Political Sociology: A Reader

By S. N. Eisenstadt | Go to book overview

the old in Chinese society is a struggle between the new forces of the broad masses of the people (the various revolutionary classes) and the old forces of imperialism and the feudal class. Such a struggle between the new and the old is a struggle between revolution and counter-revolution. This struggle has taken a full hundred years if dated from the Opium War, and nearly thirty years if dated from the Revolution of 1911.

But as has been said before, revolutions also can be differentiated into old and new, and what is new in one historical period will become old in another. The century of China's bourgeois-democratic revolution can be divided into two main stages—a first stage of eighty years and a second of twenty years. Each has a basic historical feature: China's bourgeois-democratic revolution in the first eighty years belongs to the old category, while that in the next twenty years, owing to the change in the international and domestic political situation, belongs to the new category. Old democracy—the feature in the first eighty years. New Democracy—the feature in the last twenty years. This distinction holds good in culture as well as in politics.


89
The Nature of the Soviet System

Zbigniew Brzezinski


II

The Soviet system has now existed for more than forty-three years, and its political history has been closely identified with three major Communist leaders, each of whom symbolizes a distinct, but also a related, stage of development of that system. Broadly speaking, the phase of Leninism after 1917 can be said to have involved primarily the consolidation of the Communist Party's rule over society and the internal transformation of the party from a revolutionary vanguard into a more disciplined ruling elite. While some small measure of internal diversity remained within the party, especially at the top, perhaps the most enduring achievement of Leninism was the dogmatization of the party, thereby in effect both preparing and causing the next stage, that of Stalinism.

The Stalinist phase, particularly during the years 1928-41, was the time of what might be called the totalitarian "break-through," that is the all-out effort to destroy the basic institutions of the old order and to construct at least the framework for the new. The postwar period, that is, 1945-53, was in some respects a repetition of the preceding period and an extension of it. The process of postwar reconstruc‐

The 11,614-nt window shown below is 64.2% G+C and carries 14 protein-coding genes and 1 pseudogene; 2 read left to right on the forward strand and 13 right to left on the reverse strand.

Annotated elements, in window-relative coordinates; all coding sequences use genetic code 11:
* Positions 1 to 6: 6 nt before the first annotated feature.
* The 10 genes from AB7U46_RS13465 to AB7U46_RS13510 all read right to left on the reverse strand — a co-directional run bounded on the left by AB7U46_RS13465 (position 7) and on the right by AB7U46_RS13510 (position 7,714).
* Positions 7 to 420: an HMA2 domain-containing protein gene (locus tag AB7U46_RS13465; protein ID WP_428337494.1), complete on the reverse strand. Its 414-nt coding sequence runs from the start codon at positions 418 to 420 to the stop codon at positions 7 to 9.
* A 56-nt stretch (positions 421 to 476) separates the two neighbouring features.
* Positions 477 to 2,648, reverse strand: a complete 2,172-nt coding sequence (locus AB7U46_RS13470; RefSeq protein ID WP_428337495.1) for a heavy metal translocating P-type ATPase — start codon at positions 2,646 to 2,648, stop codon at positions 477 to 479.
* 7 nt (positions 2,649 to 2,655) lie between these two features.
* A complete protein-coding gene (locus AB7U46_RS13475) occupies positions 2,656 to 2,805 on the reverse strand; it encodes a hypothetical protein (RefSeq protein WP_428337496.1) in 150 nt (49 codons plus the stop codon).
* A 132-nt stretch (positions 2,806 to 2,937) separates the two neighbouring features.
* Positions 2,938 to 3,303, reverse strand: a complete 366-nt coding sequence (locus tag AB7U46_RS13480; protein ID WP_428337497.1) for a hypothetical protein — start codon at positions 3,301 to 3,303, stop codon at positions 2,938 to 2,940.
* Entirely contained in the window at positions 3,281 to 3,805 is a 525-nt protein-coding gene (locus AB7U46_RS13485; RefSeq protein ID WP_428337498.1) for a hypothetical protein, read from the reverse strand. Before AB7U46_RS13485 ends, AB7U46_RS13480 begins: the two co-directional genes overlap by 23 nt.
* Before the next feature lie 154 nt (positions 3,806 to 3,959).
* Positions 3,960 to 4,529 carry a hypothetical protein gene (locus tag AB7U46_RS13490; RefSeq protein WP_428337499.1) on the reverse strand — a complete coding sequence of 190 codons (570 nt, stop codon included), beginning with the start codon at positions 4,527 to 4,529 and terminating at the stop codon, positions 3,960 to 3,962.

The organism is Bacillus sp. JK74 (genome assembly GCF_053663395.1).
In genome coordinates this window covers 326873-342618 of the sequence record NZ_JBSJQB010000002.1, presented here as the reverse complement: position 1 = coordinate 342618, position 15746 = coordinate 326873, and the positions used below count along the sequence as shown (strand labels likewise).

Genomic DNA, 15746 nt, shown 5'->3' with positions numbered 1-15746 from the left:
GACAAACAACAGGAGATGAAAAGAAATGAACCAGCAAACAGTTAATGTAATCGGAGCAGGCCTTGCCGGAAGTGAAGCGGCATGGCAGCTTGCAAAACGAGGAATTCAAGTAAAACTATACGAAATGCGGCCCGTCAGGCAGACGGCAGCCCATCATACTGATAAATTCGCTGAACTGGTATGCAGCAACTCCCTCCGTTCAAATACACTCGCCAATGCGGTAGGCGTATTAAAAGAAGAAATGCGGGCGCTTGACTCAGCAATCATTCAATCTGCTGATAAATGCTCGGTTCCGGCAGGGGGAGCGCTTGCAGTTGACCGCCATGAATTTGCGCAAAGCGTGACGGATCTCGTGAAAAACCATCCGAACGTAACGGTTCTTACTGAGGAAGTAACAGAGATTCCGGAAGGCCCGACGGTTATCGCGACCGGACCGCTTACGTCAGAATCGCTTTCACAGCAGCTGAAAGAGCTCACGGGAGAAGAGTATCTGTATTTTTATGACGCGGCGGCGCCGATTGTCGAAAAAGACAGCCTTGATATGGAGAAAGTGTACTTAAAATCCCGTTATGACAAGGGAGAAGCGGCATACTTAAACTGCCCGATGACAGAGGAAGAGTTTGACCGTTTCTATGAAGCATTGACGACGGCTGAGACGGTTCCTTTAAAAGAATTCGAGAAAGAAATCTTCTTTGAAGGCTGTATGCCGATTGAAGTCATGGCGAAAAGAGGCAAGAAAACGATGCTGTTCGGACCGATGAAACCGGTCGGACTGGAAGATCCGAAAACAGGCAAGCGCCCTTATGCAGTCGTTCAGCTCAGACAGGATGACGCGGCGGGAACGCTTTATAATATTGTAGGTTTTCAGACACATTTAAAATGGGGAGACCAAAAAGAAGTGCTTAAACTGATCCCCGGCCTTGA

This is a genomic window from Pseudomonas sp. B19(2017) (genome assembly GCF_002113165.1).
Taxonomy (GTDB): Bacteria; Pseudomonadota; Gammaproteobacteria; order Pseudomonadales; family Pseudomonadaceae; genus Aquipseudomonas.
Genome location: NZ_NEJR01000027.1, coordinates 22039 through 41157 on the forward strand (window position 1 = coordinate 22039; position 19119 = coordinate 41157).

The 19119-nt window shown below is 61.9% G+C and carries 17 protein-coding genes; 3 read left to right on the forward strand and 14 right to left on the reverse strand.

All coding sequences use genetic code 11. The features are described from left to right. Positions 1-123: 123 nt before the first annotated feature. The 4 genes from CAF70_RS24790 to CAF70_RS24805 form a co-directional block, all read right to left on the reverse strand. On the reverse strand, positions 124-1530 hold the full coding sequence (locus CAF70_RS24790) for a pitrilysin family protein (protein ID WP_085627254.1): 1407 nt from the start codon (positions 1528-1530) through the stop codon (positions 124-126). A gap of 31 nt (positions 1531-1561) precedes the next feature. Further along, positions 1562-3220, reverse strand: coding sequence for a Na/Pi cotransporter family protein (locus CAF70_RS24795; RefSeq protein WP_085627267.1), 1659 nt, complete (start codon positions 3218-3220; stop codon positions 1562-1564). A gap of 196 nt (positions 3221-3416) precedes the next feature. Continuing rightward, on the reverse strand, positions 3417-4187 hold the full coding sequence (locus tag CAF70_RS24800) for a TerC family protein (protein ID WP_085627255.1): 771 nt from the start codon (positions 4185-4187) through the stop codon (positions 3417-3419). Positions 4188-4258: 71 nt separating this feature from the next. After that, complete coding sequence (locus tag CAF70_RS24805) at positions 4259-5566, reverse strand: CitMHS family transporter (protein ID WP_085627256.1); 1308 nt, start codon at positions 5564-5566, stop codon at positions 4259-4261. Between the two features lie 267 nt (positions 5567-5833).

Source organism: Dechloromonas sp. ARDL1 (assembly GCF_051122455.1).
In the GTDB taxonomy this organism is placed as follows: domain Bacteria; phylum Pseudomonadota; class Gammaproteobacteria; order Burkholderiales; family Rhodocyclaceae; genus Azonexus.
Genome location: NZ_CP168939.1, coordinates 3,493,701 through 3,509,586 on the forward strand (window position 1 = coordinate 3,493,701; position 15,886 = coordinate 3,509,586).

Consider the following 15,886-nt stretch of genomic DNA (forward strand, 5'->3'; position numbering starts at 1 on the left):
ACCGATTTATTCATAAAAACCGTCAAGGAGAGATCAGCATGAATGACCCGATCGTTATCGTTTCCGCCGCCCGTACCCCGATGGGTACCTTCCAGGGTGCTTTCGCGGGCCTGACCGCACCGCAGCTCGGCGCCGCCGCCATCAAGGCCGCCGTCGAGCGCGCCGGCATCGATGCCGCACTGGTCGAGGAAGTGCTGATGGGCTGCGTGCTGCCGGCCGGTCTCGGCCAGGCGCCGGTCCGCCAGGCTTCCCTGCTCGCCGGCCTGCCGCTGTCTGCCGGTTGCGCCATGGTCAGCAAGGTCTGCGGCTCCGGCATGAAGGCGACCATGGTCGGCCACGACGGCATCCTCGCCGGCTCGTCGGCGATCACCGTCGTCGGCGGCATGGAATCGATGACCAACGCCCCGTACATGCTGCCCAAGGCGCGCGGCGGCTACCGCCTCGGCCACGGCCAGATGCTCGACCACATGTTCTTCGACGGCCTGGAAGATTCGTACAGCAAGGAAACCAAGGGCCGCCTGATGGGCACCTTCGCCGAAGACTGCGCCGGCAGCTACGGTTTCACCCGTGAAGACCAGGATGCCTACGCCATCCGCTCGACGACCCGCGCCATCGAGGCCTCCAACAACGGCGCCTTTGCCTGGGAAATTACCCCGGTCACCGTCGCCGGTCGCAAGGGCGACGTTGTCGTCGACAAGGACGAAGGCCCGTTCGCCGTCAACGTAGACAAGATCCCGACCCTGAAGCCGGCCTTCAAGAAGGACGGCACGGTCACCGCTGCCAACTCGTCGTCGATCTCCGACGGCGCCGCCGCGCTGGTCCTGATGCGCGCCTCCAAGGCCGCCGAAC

tion again meant a conflict with society, destruction of established ways, and an extension of earlier efforts to build "socialism" in agriculture, through industrialization, in the arts and sciences, and so forth. The political consequences of these efforts, especially as they were shaped by Stalin's own personality, were the decline in the importance of the party, the personalization of leadership, the growth of the secret police, and the reliance upon terror as the crucial, most characteristic feature of the system. Indeed, Stalin's totalitarian edifice could be said to have rested on three supporting columns: the secret police, the state bureaucracy, and the party, with all three co-ordinated by the old dictator's personal secretariat. At the same time, the party reached perhaps its lowest point since the seizure of power. Weakened and demoralized by the purges, it became less and less the instrument of social revolution. Decline in zeal, dogmatic stagnation, and bureaucratization were the familiar consequences.

During the.fourth phase, which began with several years of instability within the Kremlin but can still be associated with the name of Khrushchev, there occurred a gradual lessening of the conflict between society and the regime coupled with a certain maturation, and social acceptance, of the new order. This phase was made possible by the Stalinist liquidation of all nonpolitically directed social groups, and hence the regime could afford the luxury of

____________________
From Zbigniew Brzezinski, "The Nature of the Soviet System," Slavic Review, XX, No. 3 (October 1961), 354-368. Reprinted by permission of the publisher and the author.

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